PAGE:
Why Should You Care About Internal Customer Service?

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Imagine a customer service manager needs to hire a new representative.

There are probably a lot of other employees they depend on to get that done. A recruiter posts the job and screens candidates. Human resources provides an orientation. Payroll enters the new hire into the system so they can get paid. Facilities gets the new hire's workstation setup and issues any necessary access badges. IT creates all the necessary software accounts.

All of those people are responsible for internal customer service. 

Internal service doesn't always get the same level of scrutiny as external service, yet it's vital to a company's success. If any of the employees in the scenario above fail to do their job, the new hire won't enjoy a smooth onboarding experience and they may not live up to their potential.

Approximately 50 percent of the training requests I receive are for internal customer service. This post takes a closer look at who is an internal customer and why internal service is so important.

Group of happy coworkers high-giving over a conference table.

Who is an internal customer?

An internal customer is any internal stakeholder you serve. This typically means other employees, but it might also include contractors, temporary workers, or owners. The goal of internal service is usually to help someone else so an external customer receives better service.

There are a few common characteristics of internal customers that help separate them from external customers:

  • Frequency of interactions: we tend to serve the same internal customers more often.

  • Closer relationships: we form tighter bonds with the people we work with.

  • Two-way service: internal customers often serve each other.

That last point is important, yet often overlooked.

Why is internal customer service so important?

Internal service is an essential part of the employee experience.

I once hired a new customer service representative, only to be told by the IT manager that it would take three weeks to get their new computer. That created a poor experience for my new hire and made onboarding more difficult.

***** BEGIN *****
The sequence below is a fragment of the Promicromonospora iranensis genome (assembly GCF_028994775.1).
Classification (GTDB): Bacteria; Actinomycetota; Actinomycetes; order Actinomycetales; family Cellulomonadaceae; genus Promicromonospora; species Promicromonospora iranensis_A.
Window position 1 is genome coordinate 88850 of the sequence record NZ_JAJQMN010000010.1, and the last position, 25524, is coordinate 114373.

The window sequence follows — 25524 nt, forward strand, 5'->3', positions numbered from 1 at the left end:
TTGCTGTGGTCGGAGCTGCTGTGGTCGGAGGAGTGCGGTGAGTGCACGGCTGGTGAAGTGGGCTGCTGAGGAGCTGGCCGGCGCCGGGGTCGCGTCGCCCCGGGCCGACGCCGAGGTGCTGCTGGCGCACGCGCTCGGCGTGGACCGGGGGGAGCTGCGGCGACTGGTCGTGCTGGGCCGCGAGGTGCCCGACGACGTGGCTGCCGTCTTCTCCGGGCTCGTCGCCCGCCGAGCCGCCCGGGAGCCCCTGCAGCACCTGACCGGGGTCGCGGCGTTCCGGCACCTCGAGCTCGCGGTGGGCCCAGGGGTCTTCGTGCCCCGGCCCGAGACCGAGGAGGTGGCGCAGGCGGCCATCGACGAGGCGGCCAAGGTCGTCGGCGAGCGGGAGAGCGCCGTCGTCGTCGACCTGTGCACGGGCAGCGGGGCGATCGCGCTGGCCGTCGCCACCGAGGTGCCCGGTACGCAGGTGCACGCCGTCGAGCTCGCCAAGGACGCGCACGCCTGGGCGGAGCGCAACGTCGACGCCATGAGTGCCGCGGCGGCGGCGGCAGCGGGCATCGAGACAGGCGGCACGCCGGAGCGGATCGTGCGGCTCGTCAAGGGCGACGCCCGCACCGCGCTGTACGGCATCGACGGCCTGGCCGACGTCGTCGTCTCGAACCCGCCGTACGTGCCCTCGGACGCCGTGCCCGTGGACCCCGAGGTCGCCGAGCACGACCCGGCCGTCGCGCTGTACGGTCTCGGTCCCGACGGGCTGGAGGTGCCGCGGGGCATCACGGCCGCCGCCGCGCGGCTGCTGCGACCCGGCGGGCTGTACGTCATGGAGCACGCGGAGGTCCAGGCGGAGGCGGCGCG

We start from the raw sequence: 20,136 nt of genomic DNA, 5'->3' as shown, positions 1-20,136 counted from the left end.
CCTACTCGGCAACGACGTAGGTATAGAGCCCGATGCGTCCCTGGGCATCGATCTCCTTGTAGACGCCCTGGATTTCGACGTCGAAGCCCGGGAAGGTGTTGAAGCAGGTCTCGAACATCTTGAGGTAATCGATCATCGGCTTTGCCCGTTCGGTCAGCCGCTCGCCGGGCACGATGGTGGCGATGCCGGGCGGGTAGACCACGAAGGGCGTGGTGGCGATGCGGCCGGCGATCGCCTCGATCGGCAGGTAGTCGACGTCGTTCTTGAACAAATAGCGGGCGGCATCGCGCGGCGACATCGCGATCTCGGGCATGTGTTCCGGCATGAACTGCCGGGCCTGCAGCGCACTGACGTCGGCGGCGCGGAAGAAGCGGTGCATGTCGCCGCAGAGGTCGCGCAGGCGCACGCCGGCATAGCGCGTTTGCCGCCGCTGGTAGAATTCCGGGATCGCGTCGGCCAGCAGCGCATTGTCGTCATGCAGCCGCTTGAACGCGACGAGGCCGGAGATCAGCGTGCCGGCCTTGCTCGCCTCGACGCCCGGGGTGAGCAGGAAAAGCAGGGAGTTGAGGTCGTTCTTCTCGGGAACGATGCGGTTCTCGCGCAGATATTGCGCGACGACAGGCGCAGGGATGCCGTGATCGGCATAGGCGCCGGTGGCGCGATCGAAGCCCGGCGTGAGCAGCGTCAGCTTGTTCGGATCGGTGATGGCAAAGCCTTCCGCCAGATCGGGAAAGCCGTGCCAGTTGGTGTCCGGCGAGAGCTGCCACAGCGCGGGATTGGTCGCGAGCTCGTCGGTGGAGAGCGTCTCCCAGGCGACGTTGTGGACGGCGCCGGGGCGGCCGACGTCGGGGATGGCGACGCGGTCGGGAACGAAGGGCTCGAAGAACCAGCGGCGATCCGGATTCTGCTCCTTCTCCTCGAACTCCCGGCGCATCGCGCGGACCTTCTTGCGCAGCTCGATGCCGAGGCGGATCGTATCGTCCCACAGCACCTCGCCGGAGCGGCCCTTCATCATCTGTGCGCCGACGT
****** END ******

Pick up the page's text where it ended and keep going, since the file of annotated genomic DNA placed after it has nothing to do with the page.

It felt like a service failure from the IT manager, but the reality was we were both at fault.

The IT manager learned about about the new hire once they had accepted the job offer, which was just one week before they started. In my mind, this was plenty of time to get a computer and setup the employee's workstation, but that was a big assumption on my part. I caused unnecessary tension with the IT manager because I didn't proactively let him know about my hiring plans.

He doesn't get off the hook in this scenario, either. The three-week lead time to order a computer was excessive, and entirely due to his desire to stick with a certain model of computer. He would have been able to get the new hire setup much faster if he had been more flexible.

It was a powerful learning experience. The next time I hired someone, I was much more proactive. And to the IT manager’s credit, he was much more flexible. The end result was the next employee had a workstation ready to go on their first day.

Later in my career, I saw the concept of mutual internal service play out with a hospital where I was doing some consulting and customer service training.

The hospital provided scrubs for its medical staff. The team responsible for stocking the scrubs was receiving complaints that there were not enough scrubs available and designated storage areas were frequently empty.

The supply manager took a tour of the hospital with a few internal customers to get a closer look. The tour quickly revealed the two-way street that often happens when serving internal customers.

The supply manager learned medical personnel got nervous when the supply of scrubs ran low. They didn't trust the supply team to refill them in time, so people would take extra sets of scrubs and hide them for later. Then when a unit ran out of scrubs, they'd go raid the supply cabinet in another unit, causing them to run out as well.

The solution was fairly straightforward. The supply team agreed to refill the supply cabinets more often, which helped build trust because there was usually an ample amount on hand. And medical staff leaders agreed to reinforce the one pair of scrubs at a time policy, while proactively alerting the supply team if scrubs were getting low so there could be an extra delivery.

Steps to improve internal customer service

The first step to improving service is defining what great service looks like.

This can be done by creating a customer service vision, which is a shared definition of outstanding customer service. My research into customer-focused organizations reveals that elite teams share the same vision for internal and external service.

Brand leadership expert Denise Lee Yohn captures this concept well in her book, Fusion. In it, she describes how the most powerful and authentic brands are a reflection of the company’s internal culture.

On a personal level, you can serve your internal customers better by identifying each one (or group of customers) and their core needs.

For example, in the hiring scenario, I needed the IT manager to provide my new hire with a computer and all the necessary software access. In return, the IT manager needed me to provide him with timely notification of new hires.

You can use this downloadable worksheet to complete the exercise.

This short video provides even more insight into who is an internal customer and why serving them is important.